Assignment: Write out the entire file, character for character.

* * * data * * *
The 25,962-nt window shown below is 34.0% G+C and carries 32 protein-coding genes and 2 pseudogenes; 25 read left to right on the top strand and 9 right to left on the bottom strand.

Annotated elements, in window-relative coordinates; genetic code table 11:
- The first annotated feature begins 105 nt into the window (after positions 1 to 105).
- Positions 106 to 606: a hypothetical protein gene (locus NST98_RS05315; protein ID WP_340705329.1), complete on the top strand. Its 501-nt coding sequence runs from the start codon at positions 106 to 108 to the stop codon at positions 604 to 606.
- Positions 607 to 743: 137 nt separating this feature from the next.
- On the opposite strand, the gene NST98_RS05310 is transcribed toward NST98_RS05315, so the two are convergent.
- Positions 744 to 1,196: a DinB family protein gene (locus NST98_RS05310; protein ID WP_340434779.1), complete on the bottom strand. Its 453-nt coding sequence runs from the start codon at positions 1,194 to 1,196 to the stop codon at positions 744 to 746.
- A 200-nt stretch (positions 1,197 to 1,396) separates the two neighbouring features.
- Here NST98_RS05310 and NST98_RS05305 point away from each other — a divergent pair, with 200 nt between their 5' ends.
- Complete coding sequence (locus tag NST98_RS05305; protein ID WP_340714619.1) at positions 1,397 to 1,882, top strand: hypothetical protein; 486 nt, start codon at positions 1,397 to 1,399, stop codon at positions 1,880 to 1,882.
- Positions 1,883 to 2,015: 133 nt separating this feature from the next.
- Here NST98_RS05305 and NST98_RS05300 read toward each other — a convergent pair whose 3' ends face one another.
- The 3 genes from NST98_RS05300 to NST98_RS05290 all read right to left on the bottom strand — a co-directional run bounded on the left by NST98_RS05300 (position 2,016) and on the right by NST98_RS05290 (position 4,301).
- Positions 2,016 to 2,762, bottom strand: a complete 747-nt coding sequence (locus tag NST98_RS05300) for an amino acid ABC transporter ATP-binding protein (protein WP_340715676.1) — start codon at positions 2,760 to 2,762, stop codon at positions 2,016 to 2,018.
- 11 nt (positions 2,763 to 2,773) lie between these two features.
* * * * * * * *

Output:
The 25,962-nt window shown below is 34.0% G+C and carries 32 protein-coding genes and 2 pseudogenes; 25 read left to right on the top strand and 9 right to left on the bottom strand.

Annotated elements, in window-relative coordinates; genetic code table 11:
- The first annotated feature begins 105 nt into the window (after positions 1 to 105).
- Positions 106 to 606: a hypothetical protein gene (locus NST98_RS05315; protein ID WP_340705329.1), complete on the top strand. Its 501-nt coding sequence runs from the start codon at positions 106 to 108 to the stop codon at positions 604 to 606.
- Positions 607 to 743: 137 nt separating this feature from the next.
- On the opposite strand, the gene NST98_RS05310 is transcribed toward NST98_RS05315, so the two are convergent.
- Positions 744 to 1,196: a DinB family protein gene (locus NST98_RS05310; protein ID WP_340434779.1), complete on the bottom strand. Its 453-nt coding sequence runs from the start codon at positions 1,194 to 1,196 to the stop codon at positions 744 to 746.
- A 200-nt stretch (positions 1,197 to 1,396) separates the two neighbouring features.
- Here NST98_RS05310 and NST98_RS05305 point away from each other — a divergent pair, with 200 nt between their 5' ends.
- Complete coding sequence (locus tag NST98_RS05305; protein ID WP_340714619.1) at positions 1,397 to 1,882, top strand: hypothetical protein; 486 nt, start codon at positions 1,397 to 1,399, stop codon at positions 1,880 to 1,882.
- Positions 1,883 to 2,015: 133 nt separating this feature from the next.
- Here NST98_RS05305 and NST98_RS05300 read toward each other — a convergent pair whose 3' ends face one another.
- The 3 genes from NST98_RS05300 to NST98_RS05290 all read right to left on the bottom strand — a co-directional run bounded on the left by NST98_RS05300 (position 2,016) and on the right by NST98_RS05290 (position 4,301).
- Positions 2,016 to 2,762, bottom strand: a complete 747-nt coding sequence (locus tag NST98_RS05300) for an amino acid ABC transporter ATP-binding protein (protein WP_340715676.1) — start codon at positions 2,760 to 2,762, stop codon at positions 2,016 to 2,018.
- 11 nt (positions 2,763 to 2,773) lie between these two features.